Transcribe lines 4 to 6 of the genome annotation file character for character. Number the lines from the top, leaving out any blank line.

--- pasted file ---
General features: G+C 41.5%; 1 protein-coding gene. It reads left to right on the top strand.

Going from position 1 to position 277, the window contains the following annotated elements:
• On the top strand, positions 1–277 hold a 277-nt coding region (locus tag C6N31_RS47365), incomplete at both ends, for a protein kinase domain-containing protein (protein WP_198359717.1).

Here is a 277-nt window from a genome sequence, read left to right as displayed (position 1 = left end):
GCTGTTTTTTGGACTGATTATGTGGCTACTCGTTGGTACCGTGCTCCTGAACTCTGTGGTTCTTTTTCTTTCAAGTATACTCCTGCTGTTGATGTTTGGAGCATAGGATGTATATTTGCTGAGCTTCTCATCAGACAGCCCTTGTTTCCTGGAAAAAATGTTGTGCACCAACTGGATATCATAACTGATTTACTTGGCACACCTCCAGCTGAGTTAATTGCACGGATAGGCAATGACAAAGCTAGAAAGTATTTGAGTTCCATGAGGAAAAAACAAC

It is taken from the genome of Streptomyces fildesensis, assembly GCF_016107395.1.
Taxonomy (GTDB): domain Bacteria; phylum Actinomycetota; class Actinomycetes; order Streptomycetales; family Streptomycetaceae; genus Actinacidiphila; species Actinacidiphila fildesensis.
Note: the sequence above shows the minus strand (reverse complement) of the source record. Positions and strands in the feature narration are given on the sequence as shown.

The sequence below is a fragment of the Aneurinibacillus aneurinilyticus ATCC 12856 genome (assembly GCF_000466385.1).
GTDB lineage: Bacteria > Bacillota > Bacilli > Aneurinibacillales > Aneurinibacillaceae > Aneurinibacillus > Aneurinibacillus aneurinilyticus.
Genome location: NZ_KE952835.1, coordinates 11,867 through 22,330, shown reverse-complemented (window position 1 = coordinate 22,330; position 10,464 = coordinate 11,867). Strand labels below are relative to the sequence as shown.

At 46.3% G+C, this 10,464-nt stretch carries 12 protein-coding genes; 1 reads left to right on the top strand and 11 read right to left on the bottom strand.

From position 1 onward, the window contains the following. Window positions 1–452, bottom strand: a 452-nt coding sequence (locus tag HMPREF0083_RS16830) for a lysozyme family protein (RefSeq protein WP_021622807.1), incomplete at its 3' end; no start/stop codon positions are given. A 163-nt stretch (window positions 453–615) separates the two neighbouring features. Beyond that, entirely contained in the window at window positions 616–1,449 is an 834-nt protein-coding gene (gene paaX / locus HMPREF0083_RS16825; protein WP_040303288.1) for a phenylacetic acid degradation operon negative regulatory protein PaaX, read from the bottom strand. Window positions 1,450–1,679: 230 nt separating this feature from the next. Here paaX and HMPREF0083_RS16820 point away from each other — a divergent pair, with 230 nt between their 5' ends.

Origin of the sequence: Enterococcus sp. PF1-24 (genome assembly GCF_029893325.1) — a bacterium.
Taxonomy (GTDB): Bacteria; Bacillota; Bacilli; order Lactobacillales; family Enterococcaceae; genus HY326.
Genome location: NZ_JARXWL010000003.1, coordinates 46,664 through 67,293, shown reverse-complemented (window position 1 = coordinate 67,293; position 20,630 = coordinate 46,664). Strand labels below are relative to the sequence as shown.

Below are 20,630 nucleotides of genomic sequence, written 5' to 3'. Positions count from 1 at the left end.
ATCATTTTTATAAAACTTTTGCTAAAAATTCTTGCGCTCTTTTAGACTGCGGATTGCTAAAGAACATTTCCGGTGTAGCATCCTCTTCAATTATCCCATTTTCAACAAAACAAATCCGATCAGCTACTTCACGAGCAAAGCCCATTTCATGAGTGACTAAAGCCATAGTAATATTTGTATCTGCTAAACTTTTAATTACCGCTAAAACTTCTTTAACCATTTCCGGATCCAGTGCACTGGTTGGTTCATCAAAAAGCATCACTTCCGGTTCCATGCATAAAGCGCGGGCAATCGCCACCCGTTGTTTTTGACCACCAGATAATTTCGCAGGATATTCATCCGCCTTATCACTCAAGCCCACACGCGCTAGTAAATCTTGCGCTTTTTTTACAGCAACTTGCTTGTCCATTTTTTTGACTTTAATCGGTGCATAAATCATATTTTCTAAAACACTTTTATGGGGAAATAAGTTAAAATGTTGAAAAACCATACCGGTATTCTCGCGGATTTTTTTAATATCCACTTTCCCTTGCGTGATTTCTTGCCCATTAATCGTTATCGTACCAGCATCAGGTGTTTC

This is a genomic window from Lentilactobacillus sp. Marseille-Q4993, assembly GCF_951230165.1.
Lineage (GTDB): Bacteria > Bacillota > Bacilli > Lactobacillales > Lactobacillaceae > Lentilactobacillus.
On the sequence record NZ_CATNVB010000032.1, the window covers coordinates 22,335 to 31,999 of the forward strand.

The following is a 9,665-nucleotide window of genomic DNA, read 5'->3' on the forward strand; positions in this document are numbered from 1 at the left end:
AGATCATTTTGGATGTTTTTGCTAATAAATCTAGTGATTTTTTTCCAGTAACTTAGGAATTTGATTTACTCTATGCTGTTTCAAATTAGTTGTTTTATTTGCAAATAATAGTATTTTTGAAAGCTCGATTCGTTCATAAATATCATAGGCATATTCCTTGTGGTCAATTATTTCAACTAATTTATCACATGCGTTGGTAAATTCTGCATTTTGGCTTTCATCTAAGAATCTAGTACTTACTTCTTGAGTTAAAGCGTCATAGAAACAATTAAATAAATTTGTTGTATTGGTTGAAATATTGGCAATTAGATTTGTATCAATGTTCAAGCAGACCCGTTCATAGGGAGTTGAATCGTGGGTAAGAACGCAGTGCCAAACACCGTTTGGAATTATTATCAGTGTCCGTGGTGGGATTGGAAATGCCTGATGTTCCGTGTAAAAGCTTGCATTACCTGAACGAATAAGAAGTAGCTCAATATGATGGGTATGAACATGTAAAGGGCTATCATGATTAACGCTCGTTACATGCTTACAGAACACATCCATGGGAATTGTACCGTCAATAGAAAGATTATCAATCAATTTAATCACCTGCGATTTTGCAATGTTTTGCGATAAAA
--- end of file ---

Here is a 277-nt window from a genome sequence, read left to right as displayed (position 1 = left end):
GCTGTTTTTTGGACTGATTATGTGGCTACTCGTTGGTACCGTGCTCCTGAACTCTGTGGTTCTTTTTCTTTCAAGTATACTCCTGCTGTTGATGTTTGGAGCATAGGATGTATATTTGCTGAGCTTCTCATCAGACAGCCCTTGTTTCCTGGAAAAAATGTTGTGCACCAACTGGATATCATAACTGATTTACTTGGCACACCTCCAGCTGAGTTAATTGCACGGATAGGCAATGACAAAGCTAGAAAGTATTTGAGTTCCATGAGGAAAAAACAAC

It is taken from the genome of Streptomyces fildesensis, assembly GCF_016107395.1.